27/10/2009 - OECD Secretary-General Angel Gurría has warned that unless a new generation of statistics is developed to measure social progress and well-being, people may lose confidence in institutions and in the capacity of governments to address their problems.
We need tools to measure what is going on in our society. “Economic resources are not the only things that matter,” he added. “To capture well-being, we have to measure the expectations and level of satisfaction of individuals, how they spend their time, their paid and unpaid work, their capabilities, the relations they have with other people, their political voice and their participation in public life”.
“The gap between macroeconomic evidence and people’s perception does not result from low quality of official statistics, but from their inappropriate use. This can lead to biased analysis and wrong policy targets. We need to go beyond the current measurement system, based on metrics of production, to a system that genuinely focuses on societal well-being and progress (view an OECD slide show on this subject).
We need to focus on sustainability issues, such as, the state of our biosphere and metrics related to "green growth". We should also measure various forms of inequalities (in income, wealth, health, education and political voice), with particular emphasis on those that result from the accumulation of weaknesses or handicaps.”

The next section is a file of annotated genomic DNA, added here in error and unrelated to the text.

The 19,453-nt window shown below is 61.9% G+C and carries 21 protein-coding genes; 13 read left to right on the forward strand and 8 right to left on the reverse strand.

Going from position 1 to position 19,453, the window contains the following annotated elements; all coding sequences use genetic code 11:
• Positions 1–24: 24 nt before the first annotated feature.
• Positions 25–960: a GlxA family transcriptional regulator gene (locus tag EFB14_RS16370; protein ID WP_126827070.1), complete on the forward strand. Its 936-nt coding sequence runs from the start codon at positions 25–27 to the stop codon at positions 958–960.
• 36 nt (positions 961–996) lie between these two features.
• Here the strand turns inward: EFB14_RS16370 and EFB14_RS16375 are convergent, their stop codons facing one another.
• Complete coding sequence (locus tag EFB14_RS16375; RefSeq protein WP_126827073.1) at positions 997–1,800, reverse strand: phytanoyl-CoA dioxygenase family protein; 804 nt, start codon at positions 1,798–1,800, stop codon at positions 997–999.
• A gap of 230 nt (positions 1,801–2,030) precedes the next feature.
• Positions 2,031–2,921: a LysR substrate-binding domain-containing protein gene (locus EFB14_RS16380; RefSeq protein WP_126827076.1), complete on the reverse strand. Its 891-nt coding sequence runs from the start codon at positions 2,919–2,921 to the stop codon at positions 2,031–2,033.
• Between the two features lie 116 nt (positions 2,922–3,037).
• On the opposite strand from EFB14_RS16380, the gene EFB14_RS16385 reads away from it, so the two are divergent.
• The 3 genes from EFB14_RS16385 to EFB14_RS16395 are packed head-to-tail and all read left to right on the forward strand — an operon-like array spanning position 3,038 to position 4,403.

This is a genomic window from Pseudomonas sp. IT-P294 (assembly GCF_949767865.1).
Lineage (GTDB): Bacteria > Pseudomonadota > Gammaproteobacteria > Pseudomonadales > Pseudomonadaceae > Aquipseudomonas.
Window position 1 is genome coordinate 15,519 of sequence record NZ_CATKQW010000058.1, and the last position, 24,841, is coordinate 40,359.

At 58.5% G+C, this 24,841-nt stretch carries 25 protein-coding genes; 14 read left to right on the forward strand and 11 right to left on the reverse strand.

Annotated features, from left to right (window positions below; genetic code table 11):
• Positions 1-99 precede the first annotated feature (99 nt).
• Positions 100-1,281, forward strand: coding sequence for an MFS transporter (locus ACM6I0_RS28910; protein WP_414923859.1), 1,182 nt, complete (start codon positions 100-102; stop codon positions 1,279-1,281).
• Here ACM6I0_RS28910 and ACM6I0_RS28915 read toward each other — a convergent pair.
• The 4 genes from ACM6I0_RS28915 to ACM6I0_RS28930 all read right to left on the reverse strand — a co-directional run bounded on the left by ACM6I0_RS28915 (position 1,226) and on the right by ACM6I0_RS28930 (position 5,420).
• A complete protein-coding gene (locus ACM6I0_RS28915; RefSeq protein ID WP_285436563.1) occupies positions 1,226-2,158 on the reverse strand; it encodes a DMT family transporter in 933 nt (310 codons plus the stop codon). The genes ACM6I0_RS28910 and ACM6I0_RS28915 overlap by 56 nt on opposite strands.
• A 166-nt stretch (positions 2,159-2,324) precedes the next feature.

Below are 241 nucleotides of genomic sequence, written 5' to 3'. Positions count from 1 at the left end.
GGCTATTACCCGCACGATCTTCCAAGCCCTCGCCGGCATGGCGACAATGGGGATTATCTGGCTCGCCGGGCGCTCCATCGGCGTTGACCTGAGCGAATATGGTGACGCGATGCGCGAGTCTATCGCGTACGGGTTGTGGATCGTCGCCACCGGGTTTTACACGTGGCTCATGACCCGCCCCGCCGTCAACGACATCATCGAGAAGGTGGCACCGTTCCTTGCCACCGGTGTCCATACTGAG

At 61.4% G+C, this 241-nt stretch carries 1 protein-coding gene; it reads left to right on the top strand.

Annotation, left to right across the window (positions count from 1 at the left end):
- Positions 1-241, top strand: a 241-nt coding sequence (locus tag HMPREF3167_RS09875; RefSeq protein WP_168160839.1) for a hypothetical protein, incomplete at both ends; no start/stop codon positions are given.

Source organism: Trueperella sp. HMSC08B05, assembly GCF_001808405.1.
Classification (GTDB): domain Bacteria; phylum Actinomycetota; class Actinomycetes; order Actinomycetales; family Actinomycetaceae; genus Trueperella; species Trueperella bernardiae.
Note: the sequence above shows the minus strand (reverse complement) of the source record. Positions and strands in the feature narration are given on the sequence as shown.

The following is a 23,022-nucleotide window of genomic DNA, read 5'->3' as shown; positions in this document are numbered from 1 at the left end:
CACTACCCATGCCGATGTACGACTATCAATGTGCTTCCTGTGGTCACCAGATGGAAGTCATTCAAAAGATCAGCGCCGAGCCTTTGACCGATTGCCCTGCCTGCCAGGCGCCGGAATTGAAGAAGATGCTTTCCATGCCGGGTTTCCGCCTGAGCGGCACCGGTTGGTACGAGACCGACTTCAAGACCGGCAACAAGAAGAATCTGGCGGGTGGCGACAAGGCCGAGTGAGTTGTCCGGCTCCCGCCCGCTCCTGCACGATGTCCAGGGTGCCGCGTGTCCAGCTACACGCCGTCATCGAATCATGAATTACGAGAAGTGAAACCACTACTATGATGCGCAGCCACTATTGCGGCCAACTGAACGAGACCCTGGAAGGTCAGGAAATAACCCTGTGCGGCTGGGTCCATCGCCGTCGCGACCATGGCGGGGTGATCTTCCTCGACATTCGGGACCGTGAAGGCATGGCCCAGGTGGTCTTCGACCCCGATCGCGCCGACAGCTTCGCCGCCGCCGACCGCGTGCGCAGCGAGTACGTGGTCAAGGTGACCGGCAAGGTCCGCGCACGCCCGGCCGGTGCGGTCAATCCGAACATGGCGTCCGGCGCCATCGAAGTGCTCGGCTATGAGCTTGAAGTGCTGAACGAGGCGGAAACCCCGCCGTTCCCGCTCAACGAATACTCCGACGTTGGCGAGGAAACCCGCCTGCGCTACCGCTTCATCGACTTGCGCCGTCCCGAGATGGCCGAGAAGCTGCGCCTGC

Political momentum for developing better and broader statistics is building. The OECD’s Statistics, Knowledge and Policy project – launched in 2004 – has been reinforced by the recommendations of an international commission set up by French President Nicolas Sarkozy, the Stiglitz Commission. At their September 2009 summit the G20 leaders called for an improvement in measurement methods “to better take into account the social and environmental dimensions of economic development”. The OECD stands ready to deliver on these expectations, Mr Gurría said.
The OECD World Forum in Busan, he added was an “important step forward in an ambitious agenda – to bring together experts, policy makers and civil society and business leaders to provide guidance on better measures and methodologies for lasting progress.”
All sessions of the Forum will be open to the media. Separate press briefings will also take place during the event. Further information for journalists about is available at www.oecdworldforum2009.org, the OECD Media Division (tel: + 33 1 4524 9700) or at Measuring the Progress of Societies on the OECD website.